“If I can code, I can cook.”
There’s a good reason why I’m combining week 4 and week 5 into a single post and that reason is something that happened yesterday in class. I couldn’t wait till next week to tell everyone…
Last week we covered a wide range of topics from DRY, partials, git hub, to model validations. The first topic DRY stands for “Don’t Repeat Yourself,” this is a methodology many in the development community follow and is something everyone in the RAILS community SHOULD follow. It basically means not to repeat the same code over and over again in your application. The best way to do this is through what’s called a partial, which allows us to write a set of code in one location that can be accessed by multiple areas in our app.
One the most useful tools we developers use when saving our code is GIT. Git is a version control system that takes snapshots of code, which makes it useful to go back and forth between different versions of our code. Mac users can compare this to Time Machine for code; OR Windows users can compare this to “system restore”. If I want to save my code in the cloud, I can use a service called Github, which is a web-based service for Git and is used for hosting all code in case my computer craps out. Github allows me to store my code in public repositories which means anyone can access my code; OR I can keep my code in private repositories – (which is where I keep the top secret Facebook DESTROYER app I’m building, which I will eventually launch and IPO one day at a much higher valuation than the one in Palo Alto coming up…
Last week we worked on building data based backed applications, and this week we learned how to add model validations, which are extremely useful in ensuring valid data for our applications. An example of model validation would be a dating site requiring a valid photo and age, which I’m sure people never lie about.
WEEK 5 (TODAY)
Here’s some sample code that I wrote in class last week
get “lines”, :controller => “lines”, :action => “index”, :as => :train_lines
post “lines”, :controller => “lines”, :action => “create”, :as => :train_lines
get “lines/new”, :controller => “lines”, :action => “new”, :as => :new_train_line
get “lines/:id/edit”, :controller => “lines”, :action => “edit”, :as => :edit_train_line
get “lines/:id”, :controller => “lines”, :action => “show”, :as => :train_line
put “lines/:id”, :controller => “lines”, :action => “update”, :as => :train_line
delete “lines/:id”, :controller => “lines”, :action => “destroy”, :as => :train_line
You don’t need to know what anything above means, the most important thing to note here is that we spent the past month grinding and memorizing it and today our professor presented us a SINGLE line of code that eliminated the need to type all this out………..ARGH!……..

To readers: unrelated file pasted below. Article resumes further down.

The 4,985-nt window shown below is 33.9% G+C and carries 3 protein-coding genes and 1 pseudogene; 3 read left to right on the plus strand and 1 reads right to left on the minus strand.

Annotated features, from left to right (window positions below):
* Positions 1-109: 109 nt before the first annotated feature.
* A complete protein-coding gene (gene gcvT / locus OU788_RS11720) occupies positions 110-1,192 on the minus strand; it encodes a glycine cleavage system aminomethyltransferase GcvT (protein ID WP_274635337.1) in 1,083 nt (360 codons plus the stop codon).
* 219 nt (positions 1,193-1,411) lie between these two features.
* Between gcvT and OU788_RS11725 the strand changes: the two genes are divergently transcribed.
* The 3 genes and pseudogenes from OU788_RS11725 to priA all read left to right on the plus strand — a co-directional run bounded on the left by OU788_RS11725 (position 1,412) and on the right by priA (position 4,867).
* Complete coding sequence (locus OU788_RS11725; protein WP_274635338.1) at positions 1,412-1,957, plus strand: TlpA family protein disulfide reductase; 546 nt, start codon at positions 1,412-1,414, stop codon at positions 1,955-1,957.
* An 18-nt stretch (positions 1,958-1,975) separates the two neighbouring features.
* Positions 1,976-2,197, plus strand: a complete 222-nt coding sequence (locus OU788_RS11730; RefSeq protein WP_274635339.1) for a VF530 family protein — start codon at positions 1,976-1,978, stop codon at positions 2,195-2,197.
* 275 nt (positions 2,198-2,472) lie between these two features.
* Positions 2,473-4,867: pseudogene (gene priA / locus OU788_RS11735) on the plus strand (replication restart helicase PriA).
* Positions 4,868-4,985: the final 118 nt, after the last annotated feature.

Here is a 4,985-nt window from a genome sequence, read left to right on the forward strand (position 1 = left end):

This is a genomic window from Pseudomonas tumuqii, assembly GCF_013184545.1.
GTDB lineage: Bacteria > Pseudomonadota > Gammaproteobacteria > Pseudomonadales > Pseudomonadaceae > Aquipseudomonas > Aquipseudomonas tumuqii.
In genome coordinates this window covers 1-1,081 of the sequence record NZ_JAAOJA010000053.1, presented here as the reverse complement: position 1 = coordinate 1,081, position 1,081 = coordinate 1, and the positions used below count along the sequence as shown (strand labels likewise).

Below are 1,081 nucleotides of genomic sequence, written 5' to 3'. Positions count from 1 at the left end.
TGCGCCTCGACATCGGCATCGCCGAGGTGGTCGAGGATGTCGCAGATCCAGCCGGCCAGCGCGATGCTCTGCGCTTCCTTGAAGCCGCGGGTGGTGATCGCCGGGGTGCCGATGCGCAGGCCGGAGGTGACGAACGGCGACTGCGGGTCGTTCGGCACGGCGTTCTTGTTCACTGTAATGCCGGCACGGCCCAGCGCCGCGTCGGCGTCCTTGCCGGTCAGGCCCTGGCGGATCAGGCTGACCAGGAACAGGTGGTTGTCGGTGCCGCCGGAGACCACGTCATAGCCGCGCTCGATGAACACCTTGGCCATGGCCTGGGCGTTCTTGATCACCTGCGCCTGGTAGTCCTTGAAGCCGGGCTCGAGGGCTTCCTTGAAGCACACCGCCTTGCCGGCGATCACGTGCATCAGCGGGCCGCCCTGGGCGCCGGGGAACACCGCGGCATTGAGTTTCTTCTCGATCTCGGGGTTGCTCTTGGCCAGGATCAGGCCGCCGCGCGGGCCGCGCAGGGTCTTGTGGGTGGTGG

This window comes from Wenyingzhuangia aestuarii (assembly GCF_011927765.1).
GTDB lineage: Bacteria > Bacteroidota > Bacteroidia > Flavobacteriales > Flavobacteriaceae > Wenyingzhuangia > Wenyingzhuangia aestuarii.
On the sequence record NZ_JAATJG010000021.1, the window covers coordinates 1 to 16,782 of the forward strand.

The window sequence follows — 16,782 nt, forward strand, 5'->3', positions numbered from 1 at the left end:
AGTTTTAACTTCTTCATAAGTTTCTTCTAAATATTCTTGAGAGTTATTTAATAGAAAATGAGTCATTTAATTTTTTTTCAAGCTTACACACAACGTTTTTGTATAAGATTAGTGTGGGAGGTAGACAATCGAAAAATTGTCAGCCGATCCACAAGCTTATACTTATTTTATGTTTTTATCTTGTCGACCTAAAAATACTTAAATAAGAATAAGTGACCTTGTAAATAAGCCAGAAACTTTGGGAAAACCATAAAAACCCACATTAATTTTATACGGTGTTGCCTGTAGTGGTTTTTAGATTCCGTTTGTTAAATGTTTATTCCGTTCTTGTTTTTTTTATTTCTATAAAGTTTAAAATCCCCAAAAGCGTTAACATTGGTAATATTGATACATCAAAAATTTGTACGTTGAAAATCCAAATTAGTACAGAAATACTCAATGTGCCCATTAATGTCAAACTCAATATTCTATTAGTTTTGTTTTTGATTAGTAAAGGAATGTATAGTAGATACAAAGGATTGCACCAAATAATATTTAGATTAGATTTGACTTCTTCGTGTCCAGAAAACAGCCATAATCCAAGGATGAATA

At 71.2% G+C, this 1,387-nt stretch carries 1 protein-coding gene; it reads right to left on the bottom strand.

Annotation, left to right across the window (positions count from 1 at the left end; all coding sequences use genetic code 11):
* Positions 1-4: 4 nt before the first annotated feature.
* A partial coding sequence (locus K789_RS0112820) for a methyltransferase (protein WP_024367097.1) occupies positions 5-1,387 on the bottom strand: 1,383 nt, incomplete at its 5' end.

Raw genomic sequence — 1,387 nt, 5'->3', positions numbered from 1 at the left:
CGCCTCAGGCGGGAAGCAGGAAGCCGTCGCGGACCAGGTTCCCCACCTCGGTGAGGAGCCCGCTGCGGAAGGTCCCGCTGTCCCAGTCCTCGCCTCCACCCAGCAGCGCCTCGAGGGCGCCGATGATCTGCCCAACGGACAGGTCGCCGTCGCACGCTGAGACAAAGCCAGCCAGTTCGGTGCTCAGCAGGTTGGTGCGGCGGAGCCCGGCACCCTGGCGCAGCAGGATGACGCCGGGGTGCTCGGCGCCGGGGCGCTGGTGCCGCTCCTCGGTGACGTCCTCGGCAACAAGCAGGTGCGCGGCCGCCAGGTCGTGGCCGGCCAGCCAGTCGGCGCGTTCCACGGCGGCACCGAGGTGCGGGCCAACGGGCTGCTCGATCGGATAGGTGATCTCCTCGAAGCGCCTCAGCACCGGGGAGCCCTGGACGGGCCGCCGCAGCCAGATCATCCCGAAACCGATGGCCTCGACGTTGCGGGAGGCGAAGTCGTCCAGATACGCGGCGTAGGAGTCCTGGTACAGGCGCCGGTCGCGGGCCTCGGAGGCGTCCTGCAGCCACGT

Wait there’s more……..
Next, he gave us another SINGLE line of code that generates an ENTIRE APPLICATION, I repeat, an ENTIRE APPLICATION that we just spent weeks learning how to build! I filled up an entire spiral notebook with lecture notes, when all I really needed was this ONE LINE of code!
What did I do with the 100 pages of notes?
I’ll get over it… I guess they just wanted us to build a strong knowledge base before they teach us shortcuts.
On a different note - Last week I promised I would talk about my experiences here in Chicago other than coding so here goes…
As much as I’m sure that you’re all really interested in my adventures at the local bars and my experience in the Chicago nightlife scene, I’ll save that for a dedicated blog post titled “21 shots later”.
One thing I’ve been doing religiously has been cooking my own food. Cooking and baking are things I’ve always left up to my Mom and Bubba, but they aren’t in Chicago with me. Considering my dwindling bank account, I cannot afford to eat out 3 meals a day in Chicago. So, I have been left little choice but to bring out my inner Emeril. At first I was a little apprehensive, but I kept telling myself, “If I can code, I can cook”.
So far, I’ve had nothing but what seems to be success, and I realize that there are plenty of tasty dishes that can be made on a budget, in a short amount of time. I am constantly creating new dishes, and my cooking has led me to work on a web application that provides simple recipes for busy or inexperienced people. (more details to come in future blog posts)
I attend class on Mondays, Wednesdays and Fridays at an awesome building in downtown Chicago. Words don’t do it justice, so I’ll show you guys some pictures. The Merchandise Mart was once regarded as the largest building in the world and even had it’s own zip code until 2008. The actual space I work out of is called 1871, and here is the glimpse of the building in all its magnificence.
1871 workspace by day:
1871 by night: